ProTel Marketing brings new jobs to Midwest

Wallace, Jodi Meryl

Since the late 1960s, the U.S. economy has suffered a persistent loss of traditional manufacturing jobs, resulting. in a pressing need for employee retraining and job creation. In the Midwest, where job losses have been especially severe, ProTel Marketing, Inc., a direct marketing service agency, is creating employment opportunities, with the help of state-of-the-art call center technology.

The company’s growth has brought jobs to several Midwestern communities. This year, in a move that will generate roughly 250 new jobs in downtown Milwaukee, ProTel will expand its operations into a rehabilitated building that once housed a Schlitz brewery.

ProTel is a closely held family business run by Ruth Wolf, president, and Janice Katz, executive vice president. Allen Wolf, senior vice president, said the service agency’s customers typically are large marketing organizations looking for additional resources or improved service. ProTel specializes in outbound telephone campaigns for direct sales, lead generation, credit card solicitation, surveys and fund raising.

ProTel’s headquarters facility in Lansing, Illinois employs more than 250 agents, supervisors and management staff. In 1991, ProTel expanded its operations in Topeka, Kansas, where it established a 96-station facility equipped with outbound calling technology.

When ProTel moved into Topeka, the firm assured the local business community it would provide 97 jobs within nine months. By the time nine months had elapsed, ProTel had created 120 full-time positions. The Topeka facility currently provides job opportunities to more than 200 people.

Now, ProTel is opening its third facility, in Milwaukee’s Schlitz Park, again with 96 agent stations and call-processing systems.

Choosing The Right Site

Thanks to modern telecommunications, managing remote sites from ProTel’s Lansing headquarters is as easy as having all of the service agency workstations under one roof ProTel can allocate its clients’ work among all three facilities, running campaigns simultaneously from more than one site. Clients do not need to set foot in any of ProTel’s offices. The majority of scripts provided for telephone campaigns are downloaded to ProTel via modem.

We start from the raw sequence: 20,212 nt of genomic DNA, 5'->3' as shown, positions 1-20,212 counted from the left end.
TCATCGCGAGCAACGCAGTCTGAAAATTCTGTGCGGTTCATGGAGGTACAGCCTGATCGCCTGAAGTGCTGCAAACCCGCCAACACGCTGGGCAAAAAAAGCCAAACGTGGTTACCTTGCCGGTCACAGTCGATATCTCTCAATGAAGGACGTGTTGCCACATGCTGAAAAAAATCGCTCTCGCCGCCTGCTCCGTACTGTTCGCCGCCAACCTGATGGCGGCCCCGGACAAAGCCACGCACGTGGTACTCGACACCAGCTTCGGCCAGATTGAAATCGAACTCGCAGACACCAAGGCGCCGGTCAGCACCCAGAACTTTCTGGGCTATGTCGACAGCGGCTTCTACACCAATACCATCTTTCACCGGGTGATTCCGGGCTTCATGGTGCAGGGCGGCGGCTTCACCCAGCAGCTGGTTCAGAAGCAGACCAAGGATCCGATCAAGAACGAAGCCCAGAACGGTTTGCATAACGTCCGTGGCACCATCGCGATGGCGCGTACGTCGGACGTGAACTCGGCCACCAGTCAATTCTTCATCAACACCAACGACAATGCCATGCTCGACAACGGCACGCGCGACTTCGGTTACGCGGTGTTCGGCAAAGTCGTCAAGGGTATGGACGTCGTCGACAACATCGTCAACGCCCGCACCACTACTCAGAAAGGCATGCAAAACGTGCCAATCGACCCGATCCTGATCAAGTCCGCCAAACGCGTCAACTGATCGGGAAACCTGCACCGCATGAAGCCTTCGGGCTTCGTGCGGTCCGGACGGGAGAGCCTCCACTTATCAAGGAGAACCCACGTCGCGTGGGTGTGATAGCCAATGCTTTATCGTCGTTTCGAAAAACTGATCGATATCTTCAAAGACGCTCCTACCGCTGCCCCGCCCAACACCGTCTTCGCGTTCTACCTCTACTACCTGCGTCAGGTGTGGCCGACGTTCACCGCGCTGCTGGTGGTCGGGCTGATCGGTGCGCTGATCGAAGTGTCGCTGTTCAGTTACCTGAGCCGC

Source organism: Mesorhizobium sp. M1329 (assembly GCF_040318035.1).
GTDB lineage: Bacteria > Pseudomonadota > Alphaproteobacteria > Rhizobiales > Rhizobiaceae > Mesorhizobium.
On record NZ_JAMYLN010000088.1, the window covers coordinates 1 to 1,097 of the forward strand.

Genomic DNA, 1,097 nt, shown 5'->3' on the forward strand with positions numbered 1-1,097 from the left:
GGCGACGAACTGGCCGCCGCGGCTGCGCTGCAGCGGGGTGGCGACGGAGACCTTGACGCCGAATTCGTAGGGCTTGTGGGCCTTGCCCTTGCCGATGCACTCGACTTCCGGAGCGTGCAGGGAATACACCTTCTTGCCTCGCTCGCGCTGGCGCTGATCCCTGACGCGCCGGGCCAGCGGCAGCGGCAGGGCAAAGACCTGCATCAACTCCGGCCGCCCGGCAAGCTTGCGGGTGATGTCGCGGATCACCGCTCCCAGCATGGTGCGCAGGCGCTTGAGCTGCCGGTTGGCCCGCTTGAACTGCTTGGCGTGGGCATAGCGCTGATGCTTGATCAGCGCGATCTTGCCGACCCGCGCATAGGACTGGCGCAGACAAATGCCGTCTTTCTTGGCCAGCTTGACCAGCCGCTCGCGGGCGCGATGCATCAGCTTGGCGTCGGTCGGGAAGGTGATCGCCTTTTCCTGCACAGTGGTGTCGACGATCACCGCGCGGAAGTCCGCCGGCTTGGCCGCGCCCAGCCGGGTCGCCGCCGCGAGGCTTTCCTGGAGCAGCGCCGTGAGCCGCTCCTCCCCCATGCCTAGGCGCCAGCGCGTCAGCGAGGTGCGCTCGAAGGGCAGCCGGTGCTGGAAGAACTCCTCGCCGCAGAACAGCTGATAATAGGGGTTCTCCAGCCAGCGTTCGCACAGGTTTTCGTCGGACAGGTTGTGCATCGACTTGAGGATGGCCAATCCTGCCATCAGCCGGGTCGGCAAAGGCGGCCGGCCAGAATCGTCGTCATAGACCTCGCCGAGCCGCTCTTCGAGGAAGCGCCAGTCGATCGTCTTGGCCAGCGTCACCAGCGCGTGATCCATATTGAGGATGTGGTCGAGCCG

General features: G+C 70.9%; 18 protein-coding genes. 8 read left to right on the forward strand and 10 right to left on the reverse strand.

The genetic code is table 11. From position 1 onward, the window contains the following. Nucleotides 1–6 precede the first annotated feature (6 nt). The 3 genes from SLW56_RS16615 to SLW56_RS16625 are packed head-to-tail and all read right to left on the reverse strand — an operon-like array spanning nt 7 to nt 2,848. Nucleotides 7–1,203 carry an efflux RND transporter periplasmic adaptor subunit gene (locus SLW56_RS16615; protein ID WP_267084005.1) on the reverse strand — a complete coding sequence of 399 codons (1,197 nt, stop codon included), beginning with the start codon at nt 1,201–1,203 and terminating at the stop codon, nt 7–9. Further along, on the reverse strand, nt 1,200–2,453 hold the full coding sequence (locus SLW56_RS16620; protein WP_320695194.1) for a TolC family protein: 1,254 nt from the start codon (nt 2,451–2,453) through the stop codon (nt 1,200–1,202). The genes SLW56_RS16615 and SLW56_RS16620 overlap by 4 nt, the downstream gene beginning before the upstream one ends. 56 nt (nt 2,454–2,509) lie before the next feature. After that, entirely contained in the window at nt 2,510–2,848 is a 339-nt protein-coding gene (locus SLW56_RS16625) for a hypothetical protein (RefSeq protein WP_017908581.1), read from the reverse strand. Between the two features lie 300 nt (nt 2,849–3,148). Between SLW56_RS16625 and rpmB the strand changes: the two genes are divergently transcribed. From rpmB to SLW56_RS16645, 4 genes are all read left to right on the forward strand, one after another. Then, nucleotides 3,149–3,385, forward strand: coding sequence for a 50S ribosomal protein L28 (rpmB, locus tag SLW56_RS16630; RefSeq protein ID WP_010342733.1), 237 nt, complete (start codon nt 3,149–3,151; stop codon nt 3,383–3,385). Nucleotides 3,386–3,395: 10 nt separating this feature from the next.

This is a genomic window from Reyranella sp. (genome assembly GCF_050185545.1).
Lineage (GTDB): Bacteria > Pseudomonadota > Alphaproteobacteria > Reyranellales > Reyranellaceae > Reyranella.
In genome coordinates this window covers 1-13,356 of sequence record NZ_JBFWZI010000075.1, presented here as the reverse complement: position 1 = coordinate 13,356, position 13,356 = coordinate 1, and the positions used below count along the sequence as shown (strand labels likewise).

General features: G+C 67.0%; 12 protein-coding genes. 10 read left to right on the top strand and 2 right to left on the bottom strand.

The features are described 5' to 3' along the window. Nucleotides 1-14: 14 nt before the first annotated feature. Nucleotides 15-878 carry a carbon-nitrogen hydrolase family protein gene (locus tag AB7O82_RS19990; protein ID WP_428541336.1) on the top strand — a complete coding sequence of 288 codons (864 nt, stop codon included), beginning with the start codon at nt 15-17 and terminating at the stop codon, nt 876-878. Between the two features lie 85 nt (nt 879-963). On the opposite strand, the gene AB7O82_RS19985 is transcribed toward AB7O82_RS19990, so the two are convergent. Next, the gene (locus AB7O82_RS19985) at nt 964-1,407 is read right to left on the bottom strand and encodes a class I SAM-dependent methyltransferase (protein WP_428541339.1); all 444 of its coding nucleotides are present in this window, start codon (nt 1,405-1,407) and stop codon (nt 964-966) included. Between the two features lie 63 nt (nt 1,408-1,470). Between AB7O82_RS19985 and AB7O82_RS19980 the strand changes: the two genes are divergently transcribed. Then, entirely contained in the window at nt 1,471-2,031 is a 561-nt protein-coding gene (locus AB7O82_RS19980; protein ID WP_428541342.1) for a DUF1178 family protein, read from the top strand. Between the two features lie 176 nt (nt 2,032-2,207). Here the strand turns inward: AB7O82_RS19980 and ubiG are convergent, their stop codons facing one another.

Schlitz Park is a designated Development Zone, making ProTel and other tenants eligible for tax and investment credits through the state, county and city development offices. Tenants also qualify for government-funded assistance with recruitment and training, a feature ProTel found attractive.

However, according to Mr. Wolf, the incentives were not the deciding factors in choosing the site for the new facility. ProTel’s main consideration in choosing any site is the size and composition of the local labor pool.

“We like Schlitz Park because it’s in a centrally located downtown site near where our prospective employees live,” he said. He noted that the Schlitz Park enterprise zone already houses businesses employing roughly 5,000 people and attracts employees from Milwaukee and its suburbs.

“The telemarketing industry provides opportunities for people who may not have high-tech experience or education and allows them to make a good living,” he said. “And they can grow in the company, earning their qualifications for promotion on the job.